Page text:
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May 2010 - Posts

SQL ADO.NET shortcut extensions (old school!)

As much as I love me some ORM's (I've used LINQ to SQL quite a bit, and for the MSDN/TechNet Profile and Forums we're using NHibernate more and more), there are times when it's appropriate, and in some ways more simple, to just throw up so old school ADO.NET connections, commands, readers and such. It still feels like a pain though to new up all the stuff, make sure it's closed, blah blah blah. It's pretty much the least favorite task of writing data access code. To minimize the pain, I have a set of extension methods that I like to use that drastically reduce the code you have to write. Here they are...

public static void Using(this SqlConnection connection, Action<SqlConnection> action)
{
    connection.Open();
    action(connection);
    connection.Close();
}

public static SqlCommand Command(this SqlConnection connection, string sql)
{
    var command = new SqlCommand(sql, connection);
    return command;
}

public static SqlCommand AddParameter(this SqlCommand command, string parameterName, object value)
{
    command.Parameters.AddWithValue(parameterName, value);
    return command;
}

public static object ExecuteAndReturnIdentity(this SqlCommand command)
{
    if (command.Connection == null)
        throw new Exception("SqlCommand has no connection.");
    command.ExecuteNonQuery();
    command.Parameters.Clear();
    command.CommandText = "SELECT @@IDENTITY";
    var result = command.ExecuteScalar();
    return result;
}

public static SqlDataReader ReadOne(this SqlDataReader reader, Action<SqlDataReader> action)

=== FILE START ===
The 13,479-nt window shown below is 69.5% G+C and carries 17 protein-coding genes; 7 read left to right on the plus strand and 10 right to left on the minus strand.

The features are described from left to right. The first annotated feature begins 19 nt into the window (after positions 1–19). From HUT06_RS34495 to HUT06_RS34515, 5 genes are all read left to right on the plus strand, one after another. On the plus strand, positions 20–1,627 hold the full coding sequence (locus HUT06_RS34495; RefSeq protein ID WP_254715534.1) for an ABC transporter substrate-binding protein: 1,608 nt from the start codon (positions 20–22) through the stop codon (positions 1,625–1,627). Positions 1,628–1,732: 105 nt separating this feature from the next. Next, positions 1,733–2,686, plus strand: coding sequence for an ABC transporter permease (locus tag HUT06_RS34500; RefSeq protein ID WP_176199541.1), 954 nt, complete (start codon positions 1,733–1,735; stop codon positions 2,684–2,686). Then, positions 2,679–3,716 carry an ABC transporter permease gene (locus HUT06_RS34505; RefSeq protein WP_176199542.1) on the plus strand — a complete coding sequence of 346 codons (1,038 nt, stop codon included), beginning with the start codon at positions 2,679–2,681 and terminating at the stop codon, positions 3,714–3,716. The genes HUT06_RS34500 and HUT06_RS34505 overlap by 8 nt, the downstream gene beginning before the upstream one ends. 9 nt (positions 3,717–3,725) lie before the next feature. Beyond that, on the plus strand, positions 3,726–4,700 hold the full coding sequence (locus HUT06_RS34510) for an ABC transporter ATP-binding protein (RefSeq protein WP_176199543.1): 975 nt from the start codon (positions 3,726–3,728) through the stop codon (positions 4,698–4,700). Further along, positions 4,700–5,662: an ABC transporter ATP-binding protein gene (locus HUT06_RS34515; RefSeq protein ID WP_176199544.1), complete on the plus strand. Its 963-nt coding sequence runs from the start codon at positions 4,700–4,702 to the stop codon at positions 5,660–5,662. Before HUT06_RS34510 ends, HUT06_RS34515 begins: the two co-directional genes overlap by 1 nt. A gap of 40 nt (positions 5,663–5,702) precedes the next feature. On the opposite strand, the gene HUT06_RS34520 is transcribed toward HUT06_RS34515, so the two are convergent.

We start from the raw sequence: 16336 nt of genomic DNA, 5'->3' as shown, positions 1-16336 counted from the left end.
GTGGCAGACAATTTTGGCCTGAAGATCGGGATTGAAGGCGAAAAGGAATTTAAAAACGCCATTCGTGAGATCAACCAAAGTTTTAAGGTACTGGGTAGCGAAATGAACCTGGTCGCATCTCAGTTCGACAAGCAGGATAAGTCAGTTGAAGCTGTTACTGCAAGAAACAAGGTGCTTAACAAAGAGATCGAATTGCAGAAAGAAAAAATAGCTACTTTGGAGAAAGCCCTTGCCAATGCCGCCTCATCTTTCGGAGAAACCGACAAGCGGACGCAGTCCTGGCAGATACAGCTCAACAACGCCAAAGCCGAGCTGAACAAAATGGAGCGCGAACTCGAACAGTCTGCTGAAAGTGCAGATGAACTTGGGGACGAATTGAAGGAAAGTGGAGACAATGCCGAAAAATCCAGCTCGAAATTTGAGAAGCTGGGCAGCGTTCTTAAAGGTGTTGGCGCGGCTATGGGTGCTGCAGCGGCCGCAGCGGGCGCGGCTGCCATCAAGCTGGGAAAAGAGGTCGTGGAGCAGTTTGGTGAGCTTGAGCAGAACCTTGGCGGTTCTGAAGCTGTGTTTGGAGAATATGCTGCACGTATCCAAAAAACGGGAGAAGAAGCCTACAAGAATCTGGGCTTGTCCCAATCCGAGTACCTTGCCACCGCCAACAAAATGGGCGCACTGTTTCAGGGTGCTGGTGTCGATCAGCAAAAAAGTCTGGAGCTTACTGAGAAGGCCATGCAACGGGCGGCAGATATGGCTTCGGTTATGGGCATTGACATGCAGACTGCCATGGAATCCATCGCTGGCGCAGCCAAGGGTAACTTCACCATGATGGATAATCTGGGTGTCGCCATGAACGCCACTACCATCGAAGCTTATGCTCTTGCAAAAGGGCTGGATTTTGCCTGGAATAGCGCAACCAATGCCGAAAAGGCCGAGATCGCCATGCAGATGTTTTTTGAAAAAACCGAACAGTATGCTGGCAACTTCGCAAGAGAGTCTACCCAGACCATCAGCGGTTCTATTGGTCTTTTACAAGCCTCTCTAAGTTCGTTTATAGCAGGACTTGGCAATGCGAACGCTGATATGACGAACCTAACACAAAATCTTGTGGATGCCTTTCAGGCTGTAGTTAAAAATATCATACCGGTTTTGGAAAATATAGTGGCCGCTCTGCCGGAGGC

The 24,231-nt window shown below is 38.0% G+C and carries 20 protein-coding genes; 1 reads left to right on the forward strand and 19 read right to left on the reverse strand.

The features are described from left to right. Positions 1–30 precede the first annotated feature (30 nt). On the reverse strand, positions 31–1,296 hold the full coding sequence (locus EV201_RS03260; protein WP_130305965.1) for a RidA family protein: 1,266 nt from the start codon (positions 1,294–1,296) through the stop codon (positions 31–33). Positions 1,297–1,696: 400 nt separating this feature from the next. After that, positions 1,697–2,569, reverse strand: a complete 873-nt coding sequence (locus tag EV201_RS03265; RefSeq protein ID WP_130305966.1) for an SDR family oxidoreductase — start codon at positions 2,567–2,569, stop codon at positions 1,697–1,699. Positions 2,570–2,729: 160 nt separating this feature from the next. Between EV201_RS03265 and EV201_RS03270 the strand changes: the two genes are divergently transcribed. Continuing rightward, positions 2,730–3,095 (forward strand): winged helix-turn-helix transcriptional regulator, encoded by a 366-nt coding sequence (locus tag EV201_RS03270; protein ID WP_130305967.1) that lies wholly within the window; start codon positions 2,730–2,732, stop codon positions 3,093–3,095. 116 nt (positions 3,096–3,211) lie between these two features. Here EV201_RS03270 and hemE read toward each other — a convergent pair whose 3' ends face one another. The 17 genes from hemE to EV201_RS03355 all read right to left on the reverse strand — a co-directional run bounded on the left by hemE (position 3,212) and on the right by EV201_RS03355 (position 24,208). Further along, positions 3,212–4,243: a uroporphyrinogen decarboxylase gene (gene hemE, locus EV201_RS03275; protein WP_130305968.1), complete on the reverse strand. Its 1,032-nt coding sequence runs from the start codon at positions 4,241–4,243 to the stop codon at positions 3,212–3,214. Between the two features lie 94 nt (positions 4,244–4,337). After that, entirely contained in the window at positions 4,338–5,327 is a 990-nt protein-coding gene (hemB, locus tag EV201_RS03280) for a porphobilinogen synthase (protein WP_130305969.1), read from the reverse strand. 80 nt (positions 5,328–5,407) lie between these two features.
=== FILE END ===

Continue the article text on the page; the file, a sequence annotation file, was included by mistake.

{
    if (reader.Read())
        action(reader);
    reader.Close();
    return reader;
}

public static SqlDataReader ReadAll(this SqlDataReader reader, Action<SqlDataReader> action)
{
    while (reader.Read())
        action(reader);
    reader.Close();
    return reader;
}

It has been awhile since I've really revisited these, so you will likely find opportunity for further optimization. The bottom line here is that you can chain together a bunch of these methods to make a much more concise database call, in terms of the code on your screen, anyway. Here are some examples:

public Dictionary<string, string> Get()
{
    var dictionary = new Dictionary<string, string>();
    _sqlHelper.GetConnection().Using(connection =>
        connection.Command("SELECT Setting, [Value] FROM Settings")
            .ExecuteReader()
            .ReadAll(r => dictionary.Add(r.GetString(0), r.GetString(1))));
    return dictionary;
}

or...

public void ChangeName(User user, string newName)
{
    _sqlHelper.GetConnection().Using(connection =>
        connection.Command("UPDATE Users SET Name = @Name WHERE UserID = @UserID")
            .AddParameter("@Name", newName)
            .AddParameter("@UserID", user.UserID)
            .ExecuteNonQuery());
}

The _sqlHelper.GetConnection() is just some other code that gets a connection object for you. You might have an even cleaner way to take that step out entirely. This looks more fluent, and the real magic sauce for me is the reader bits where you can put any kind of arbitrary method in there to iterate over the results.

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